health ministry has started informing spouses of
HIV-positive patients directly about their partners'
disease in order to curb the spread of HIV, the
ministry said. Letters had been hand-delivered to 41
women since July informing them that their husbands were
HIV-positive, the ministry quoted senior minister of
state for health Balaji Sadasivan as saying in a
speech made on Monday.
official declined to elaborate on Tuesday, referring
questioners to the ministry's Web site for more details.
wives were not aware of their spouse's HIV status and
so they were at risk of the HIV infection. Since July this
year, we have informed the wife when the infected
husband had not informed her of his positive HIV
status," Sadasivan said, according to a text of his
speech posted on the Web site. "Marriage and the women's own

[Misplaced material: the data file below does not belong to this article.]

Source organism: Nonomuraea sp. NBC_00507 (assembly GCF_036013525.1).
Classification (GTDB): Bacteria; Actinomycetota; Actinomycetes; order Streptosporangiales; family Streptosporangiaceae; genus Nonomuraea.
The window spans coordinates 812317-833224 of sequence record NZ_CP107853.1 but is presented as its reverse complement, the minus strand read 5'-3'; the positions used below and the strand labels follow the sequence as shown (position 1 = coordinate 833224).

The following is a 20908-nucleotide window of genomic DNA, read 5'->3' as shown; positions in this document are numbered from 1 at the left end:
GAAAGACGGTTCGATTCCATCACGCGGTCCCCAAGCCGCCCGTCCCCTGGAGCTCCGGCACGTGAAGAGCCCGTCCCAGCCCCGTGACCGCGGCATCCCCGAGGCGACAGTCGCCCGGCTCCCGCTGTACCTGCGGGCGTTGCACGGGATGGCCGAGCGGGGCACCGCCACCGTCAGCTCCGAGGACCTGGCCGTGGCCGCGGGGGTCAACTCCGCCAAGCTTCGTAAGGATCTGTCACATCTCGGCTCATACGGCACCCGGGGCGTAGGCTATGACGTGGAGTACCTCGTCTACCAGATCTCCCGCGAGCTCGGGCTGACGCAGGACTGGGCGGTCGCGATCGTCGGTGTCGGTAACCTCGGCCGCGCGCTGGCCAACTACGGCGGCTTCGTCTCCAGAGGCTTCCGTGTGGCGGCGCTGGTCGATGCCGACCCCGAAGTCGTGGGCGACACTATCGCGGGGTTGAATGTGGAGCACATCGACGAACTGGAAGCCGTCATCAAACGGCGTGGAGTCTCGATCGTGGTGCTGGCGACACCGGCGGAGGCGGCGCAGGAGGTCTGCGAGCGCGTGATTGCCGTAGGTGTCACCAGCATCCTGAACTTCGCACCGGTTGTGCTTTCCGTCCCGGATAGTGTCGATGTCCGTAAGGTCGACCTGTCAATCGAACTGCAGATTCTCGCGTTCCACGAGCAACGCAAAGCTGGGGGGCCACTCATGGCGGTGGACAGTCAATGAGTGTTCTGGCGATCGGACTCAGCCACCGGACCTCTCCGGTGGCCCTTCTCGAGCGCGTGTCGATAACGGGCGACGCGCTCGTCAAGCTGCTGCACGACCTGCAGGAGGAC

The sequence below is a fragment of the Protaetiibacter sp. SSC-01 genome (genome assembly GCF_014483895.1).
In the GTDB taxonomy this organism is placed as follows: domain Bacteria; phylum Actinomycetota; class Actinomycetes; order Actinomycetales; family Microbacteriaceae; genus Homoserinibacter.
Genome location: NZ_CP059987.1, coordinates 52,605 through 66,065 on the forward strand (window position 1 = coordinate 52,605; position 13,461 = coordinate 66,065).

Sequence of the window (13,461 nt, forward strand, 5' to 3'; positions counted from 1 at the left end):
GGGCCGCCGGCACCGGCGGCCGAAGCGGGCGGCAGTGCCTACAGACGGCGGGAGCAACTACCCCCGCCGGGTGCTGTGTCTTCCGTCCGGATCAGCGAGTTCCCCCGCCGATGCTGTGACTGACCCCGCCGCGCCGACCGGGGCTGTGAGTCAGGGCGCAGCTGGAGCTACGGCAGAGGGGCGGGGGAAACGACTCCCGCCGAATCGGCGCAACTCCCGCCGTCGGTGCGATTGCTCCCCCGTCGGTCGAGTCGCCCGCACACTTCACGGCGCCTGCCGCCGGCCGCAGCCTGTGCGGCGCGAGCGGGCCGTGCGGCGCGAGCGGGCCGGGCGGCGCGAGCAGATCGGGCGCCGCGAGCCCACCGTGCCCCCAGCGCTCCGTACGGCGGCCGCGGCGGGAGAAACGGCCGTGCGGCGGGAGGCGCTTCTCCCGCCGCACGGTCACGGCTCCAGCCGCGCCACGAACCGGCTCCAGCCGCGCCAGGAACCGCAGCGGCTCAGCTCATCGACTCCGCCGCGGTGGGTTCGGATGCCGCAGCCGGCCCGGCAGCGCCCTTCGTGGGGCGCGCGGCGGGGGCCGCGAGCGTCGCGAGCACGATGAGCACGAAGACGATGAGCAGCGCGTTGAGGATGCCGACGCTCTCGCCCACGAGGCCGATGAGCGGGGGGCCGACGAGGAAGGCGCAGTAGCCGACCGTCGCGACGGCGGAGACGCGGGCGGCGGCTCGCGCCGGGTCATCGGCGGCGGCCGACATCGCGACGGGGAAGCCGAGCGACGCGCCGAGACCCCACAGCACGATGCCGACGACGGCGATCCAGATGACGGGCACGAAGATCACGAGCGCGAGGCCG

fidelity are not enough to protect them against HIV
infection. Most have been infected despite staying
faithful to their partners.”
advise spouses to get screened for HIV antibodies and give
them information about counseling services available at the
Communicable Disease Center. The ministry said two of
the women who received the notifications had since
tested positive for the virus.
In July the
Singapore government scrapped a law that required the
patient's consent to inform their spouse. The move to
sanction breaching patient confidentiality was part of
a raft of measures introduced to fight the spread of
wealthy Southeast Asian city-state has one of Asia's lowest
levels of HIV infection, officials there have said they
is tightening defenses due to an increase in cases,
notably among gays and among heterosexual men who have
casual sex. Singapore has recorded a total of 2,584
HIV infections to date, of whom 954 have died, 631 have
progressed to an AIDS diagnosis, and 999 show no symptoms.